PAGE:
We’re sitting in his pickup truck a few miles from his house in central Trinity. About 10 years ago, nothing but forest surrounded this winding dirt road. Now it’s lined with marijuana farms. Cannabis plants pop out everywhere.
The road cuts through Trinity Pines, a private subdivision tucked in National Forest land. There are hundreds of lots where people farm medical marijuana for dispensaries. And, in the surrounding National Forest, drug cartels have been caught growing for the black market.
We pass a heap of trash with an old camper someone dumped by the side of the road. The words “haul away” are sprayed in black on its side. “That’s what you get,” Bower says. “Junk, junk, junk.”
Joseph Bower and his wife, Susan, have lived in Trinity County for close to 40 years. “I'm fine with growers who want to live here, live on the land, send their kids to school, pay their taxes," Bower says. "As long as they obey the rules and don't create environmental problems."
Cannabis farming is a way of life in the "Emerald Triangle" counties of Mendocino, Humboldt and Trinity. But it's also a source of tension. Over the last decade people have been flooding in, hoping to strike it rich by cultivating cannabis. The industry could grow even faster if Californians pass Proposition 64 and legalize recreational marijuana. With the way the polling looks now, it seems like there’s a good chance that will happen.
Bower says if voters decide to legalize marijuana this November, the problems in Trinity won't just go away. They could even worsen under the pressure of bigger businesses and more competition. Legalization has smaller growers in the area worried as well. You can read this story about two small-time cultivators in Humboldt County who have a plan to survive as the industry balloons.
Bower says it's up to local communities to keep the "green rush" in check. In Trinity, the pressure of the industry is bringing people together who have been at odds for decades. Environmentalists like Bower are now joining forces with their mortal enemies -- loggers like Clarence Rose.
Rose lives in Weaverville, about an hour's drive from Joseph and Susan Bower's home. With around 3,600 people, Weaverville is the largest town in Trinity County. It, too, is surrounded by marijuana grows.
“If we can start to get the message out that this county is no longer a pushover for exploitative growers, that would be huge,” Rose says.
Rose moved to Trinity in the '70s when logging was king. “Trinity County had seven sawmills,” Rose says. “You could start from nowhere, and by hard work over the years you could become part of the middle class. Those opportunities don't exist the way they did once. So people are turning to other means to make a living.”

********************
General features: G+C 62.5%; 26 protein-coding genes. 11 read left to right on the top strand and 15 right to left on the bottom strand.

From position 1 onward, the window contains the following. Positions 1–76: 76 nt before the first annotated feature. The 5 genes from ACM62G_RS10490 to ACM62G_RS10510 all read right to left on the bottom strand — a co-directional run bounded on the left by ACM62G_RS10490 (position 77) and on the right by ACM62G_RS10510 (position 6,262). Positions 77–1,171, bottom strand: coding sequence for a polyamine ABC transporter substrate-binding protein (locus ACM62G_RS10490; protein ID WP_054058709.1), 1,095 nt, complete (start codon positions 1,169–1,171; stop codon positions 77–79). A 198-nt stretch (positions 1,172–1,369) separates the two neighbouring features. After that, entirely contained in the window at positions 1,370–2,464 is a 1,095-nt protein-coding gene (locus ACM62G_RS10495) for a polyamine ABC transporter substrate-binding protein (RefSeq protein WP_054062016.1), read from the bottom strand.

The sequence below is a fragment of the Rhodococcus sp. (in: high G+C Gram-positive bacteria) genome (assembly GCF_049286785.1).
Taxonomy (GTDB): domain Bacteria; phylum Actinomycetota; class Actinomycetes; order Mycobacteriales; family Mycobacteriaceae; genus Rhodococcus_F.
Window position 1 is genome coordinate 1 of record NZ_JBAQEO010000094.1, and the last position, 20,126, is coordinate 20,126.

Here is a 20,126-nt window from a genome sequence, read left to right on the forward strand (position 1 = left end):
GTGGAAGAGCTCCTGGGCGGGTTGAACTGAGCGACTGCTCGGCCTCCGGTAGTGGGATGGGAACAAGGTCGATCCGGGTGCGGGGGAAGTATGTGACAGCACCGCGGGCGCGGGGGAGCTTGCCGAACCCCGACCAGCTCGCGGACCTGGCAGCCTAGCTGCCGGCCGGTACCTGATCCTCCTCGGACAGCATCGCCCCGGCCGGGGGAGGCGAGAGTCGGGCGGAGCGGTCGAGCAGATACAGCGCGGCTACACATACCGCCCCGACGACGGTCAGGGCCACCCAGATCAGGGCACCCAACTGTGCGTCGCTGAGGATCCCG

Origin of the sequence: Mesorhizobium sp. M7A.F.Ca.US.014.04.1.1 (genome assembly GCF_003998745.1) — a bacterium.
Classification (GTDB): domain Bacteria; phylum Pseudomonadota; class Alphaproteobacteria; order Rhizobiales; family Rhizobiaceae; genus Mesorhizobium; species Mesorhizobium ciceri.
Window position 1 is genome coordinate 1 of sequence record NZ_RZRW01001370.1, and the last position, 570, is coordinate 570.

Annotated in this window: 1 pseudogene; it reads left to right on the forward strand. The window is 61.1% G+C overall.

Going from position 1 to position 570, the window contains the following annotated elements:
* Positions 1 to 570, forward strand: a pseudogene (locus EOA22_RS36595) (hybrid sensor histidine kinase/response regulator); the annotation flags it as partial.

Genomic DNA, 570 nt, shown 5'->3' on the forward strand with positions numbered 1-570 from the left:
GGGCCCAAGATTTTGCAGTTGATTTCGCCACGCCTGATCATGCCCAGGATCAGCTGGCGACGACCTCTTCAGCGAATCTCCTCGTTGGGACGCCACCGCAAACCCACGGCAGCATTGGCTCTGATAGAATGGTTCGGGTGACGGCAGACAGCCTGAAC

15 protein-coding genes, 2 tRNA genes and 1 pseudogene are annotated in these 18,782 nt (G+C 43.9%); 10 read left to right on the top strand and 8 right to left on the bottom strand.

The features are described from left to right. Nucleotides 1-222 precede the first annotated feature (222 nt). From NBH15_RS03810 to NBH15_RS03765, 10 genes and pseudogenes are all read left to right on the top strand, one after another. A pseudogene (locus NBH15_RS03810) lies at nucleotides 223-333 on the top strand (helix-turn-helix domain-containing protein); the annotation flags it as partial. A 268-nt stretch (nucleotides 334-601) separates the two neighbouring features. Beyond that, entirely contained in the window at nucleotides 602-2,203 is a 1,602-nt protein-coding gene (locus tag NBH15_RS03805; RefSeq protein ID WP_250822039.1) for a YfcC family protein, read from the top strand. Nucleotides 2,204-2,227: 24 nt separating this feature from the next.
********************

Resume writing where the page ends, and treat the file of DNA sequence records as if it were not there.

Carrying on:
After moving to Trinity, Rose fought against environmentalists like Bower for decades in what's known here as “the timber wars.” Now the two have a common enemy.
“We’re in this green-rush phase and it's attracted people from all over the country who know that we're vulnerable here,” Rose says. “We're being taken advantage of by people with all kinds of different motives, but all revolving around money.”
Rose wishes there were no marijuana farms in Trinity County, but he says that is not possible. Marijuana cultivation is too entrenched. So he is joining forces with a third ally in this unlikely coalition: small-time, mom-and-pop cannabis farmers like Liz McIntosh and her husband, Duncan.
“The understanding that there is big business that wants to come into our community has pushed all the moderates together,” Duncan says. “It got the dialogue moving that cannabis wasn't really the issue.”
The ordinance sets guidelines for cultivation and establishes a permitting process like they have done in nearby Humboldt County. It has provisions to try and slow down the number of big new growers pouring into Trinity. Liz says the ordinance limits farms to 10,000 square feet and requires every grower to be a resident.
Liz and Duncan hope the ordinance becomes adopted for the long term so that small growers can get legal. “None of us have our permits,” Duncan says. “It's a little anxious for everybody because we don't know if we're going to stick our necks out and get our heads cut off.”
Liz says there is still lots of work to do, but forming this unlikely coalition has been a big first step. Liz and Duncan say they never thought they would be sitting down with loggers and environmentalists to hash out policy.
Duncan says, “Either we're going to work with them or we're going to lose everything."
In the end Bower, Rose and the McIntoshes all want the same thing: to protect their community and rural way of life.